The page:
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Euripides’ Suppliant Women, Theseus and Athenocentrism 1)

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Abstract In Euripides’ Suppliant Women, Theseus at first rejects Adrastos’ supplication to recover the bodies of the Argive dead. Later he changes his mind. This article discusses the initial failure of the supplication, both examining the failings in Adrastos’ appeal and suggesting that a strong case can be made for Theseus’ rejection: neither he nor Athens would have suffered from gods or from men had he stood by it. Why then did he have the change of heart that the play clearly approves? The article links his rejection with a narrow nationalism evinced in his response to the exogamous marriages Adrastos had contracted for his daughters. His attitude looks back to Perikles’ marriage law of 451 BC and reflects the chauvinism that it brought in its wake. Theseus must unlearn this limited mind-set and become a truly Panhellenic hero. The article traces how this in fact happens in the course of the play, above all through the developing relationship between Theseus and Adrastos. His jingoism and isolationism melt away, though in her ex machina appearance Athena undermines the great-heartedness that both kings have displayed. Despite that, the play ends affirmatively, endorsing the theme of the inadequacy of a narrow Athenocentrism.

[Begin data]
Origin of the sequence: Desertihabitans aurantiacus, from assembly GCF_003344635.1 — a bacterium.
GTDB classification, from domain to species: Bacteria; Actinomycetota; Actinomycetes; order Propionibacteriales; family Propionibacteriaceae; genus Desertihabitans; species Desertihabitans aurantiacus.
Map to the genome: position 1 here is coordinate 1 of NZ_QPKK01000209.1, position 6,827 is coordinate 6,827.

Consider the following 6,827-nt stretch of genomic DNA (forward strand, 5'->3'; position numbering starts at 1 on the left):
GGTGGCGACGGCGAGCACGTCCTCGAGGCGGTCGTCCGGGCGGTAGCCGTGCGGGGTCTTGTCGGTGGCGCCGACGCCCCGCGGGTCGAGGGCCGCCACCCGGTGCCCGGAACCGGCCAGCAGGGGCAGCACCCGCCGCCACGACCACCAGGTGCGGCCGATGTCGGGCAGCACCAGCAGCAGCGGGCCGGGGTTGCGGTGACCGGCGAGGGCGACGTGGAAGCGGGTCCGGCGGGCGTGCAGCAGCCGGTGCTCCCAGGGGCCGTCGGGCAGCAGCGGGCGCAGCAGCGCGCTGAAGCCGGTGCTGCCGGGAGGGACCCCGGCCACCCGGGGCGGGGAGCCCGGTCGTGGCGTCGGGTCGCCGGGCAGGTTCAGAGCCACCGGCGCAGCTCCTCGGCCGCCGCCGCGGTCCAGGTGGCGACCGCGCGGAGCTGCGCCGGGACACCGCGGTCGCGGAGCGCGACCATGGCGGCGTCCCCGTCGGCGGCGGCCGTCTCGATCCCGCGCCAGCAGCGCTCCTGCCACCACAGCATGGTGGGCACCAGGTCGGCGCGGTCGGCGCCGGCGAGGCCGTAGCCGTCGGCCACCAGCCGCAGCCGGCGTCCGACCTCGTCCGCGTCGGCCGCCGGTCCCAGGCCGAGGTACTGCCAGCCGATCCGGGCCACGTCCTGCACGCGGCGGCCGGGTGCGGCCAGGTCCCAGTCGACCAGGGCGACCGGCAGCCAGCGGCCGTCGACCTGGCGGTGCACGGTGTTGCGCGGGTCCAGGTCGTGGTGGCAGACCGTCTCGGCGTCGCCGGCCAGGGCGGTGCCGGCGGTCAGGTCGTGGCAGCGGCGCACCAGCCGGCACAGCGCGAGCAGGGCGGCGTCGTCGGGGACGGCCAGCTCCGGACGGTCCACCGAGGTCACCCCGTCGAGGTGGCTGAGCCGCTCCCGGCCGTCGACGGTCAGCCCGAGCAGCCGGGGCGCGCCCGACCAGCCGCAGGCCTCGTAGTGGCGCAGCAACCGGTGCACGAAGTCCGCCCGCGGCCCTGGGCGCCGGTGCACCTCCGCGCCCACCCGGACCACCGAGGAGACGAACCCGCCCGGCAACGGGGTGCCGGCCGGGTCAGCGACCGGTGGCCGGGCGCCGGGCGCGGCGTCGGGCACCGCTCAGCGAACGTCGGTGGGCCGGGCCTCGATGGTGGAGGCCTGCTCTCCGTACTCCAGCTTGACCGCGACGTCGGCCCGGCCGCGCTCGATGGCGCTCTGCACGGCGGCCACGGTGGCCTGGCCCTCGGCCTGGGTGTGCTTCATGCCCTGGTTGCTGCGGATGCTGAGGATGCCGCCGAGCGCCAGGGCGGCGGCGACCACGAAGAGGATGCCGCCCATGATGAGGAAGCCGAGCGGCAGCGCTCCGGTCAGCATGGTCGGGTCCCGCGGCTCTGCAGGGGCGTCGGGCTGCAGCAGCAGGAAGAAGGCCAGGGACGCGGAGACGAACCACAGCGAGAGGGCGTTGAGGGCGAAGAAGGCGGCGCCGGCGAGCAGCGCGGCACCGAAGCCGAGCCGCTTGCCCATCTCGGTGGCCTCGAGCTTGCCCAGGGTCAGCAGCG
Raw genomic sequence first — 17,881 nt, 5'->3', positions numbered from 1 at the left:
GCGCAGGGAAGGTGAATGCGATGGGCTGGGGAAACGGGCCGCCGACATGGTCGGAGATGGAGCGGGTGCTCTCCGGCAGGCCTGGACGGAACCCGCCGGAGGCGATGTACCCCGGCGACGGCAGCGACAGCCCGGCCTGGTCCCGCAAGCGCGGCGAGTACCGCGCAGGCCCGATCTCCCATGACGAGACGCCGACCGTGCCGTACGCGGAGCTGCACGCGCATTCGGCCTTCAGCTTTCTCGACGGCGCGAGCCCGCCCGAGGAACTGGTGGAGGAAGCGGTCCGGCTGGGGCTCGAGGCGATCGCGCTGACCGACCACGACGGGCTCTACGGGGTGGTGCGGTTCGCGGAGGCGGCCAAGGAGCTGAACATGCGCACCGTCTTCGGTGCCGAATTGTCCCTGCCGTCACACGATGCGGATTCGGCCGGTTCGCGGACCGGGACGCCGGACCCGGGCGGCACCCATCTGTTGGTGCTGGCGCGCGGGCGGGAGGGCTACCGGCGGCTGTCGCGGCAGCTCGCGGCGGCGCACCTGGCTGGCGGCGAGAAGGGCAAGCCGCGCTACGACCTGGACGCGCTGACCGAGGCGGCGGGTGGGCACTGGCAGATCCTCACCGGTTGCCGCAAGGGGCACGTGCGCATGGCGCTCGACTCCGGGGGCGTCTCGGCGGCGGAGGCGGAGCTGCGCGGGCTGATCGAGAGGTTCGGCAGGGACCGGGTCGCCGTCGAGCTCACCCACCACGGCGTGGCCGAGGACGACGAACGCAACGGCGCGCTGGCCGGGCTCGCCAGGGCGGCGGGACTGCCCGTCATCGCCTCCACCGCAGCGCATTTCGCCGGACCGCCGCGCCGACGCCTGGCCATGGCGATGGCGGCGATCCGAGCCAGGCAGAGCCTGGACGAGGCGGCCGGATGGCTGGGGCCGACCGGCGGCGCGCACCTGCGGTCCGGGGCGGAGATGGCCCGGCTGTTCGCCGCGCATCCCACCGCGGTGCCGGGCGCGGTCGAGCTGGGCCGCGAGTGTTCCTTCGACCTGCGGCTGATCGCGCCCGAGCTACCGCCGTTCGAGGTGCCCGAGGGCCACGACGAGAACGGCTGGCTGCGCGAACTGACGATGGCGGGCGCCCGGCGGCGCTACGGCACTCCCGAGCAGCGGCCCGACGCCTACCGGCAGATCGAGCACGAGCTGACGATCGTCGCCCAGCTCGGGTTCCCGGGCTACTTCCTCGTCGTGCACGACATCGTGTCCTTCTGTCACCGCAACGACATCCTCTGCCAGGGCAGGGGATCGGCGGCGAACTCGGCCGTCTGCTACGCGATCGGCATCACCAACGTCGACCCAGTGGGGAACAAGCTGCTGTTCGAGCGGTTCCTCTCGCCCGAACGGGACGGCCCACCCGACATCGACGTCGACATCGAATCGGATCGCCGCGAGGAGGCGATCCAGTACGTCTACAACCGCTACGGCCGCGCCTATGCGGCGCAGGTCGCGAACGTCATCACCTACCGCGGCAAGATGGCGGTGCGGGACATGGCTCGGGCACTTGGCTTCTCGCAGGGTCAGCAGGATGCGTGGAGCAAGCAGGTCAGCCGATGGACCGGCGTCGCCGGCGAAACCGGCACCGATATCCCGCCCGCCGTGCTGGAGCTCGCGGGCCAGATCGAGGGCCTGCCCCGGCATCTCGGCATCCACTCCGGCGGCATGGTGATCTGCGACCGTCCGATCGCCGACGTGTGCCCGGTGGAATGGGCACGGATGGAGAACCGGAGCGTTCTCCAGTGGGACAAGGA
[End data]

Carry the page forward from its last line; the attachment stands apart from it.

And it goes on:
Affiliations: 1: Wadham College Oxford OX1 3PN UK


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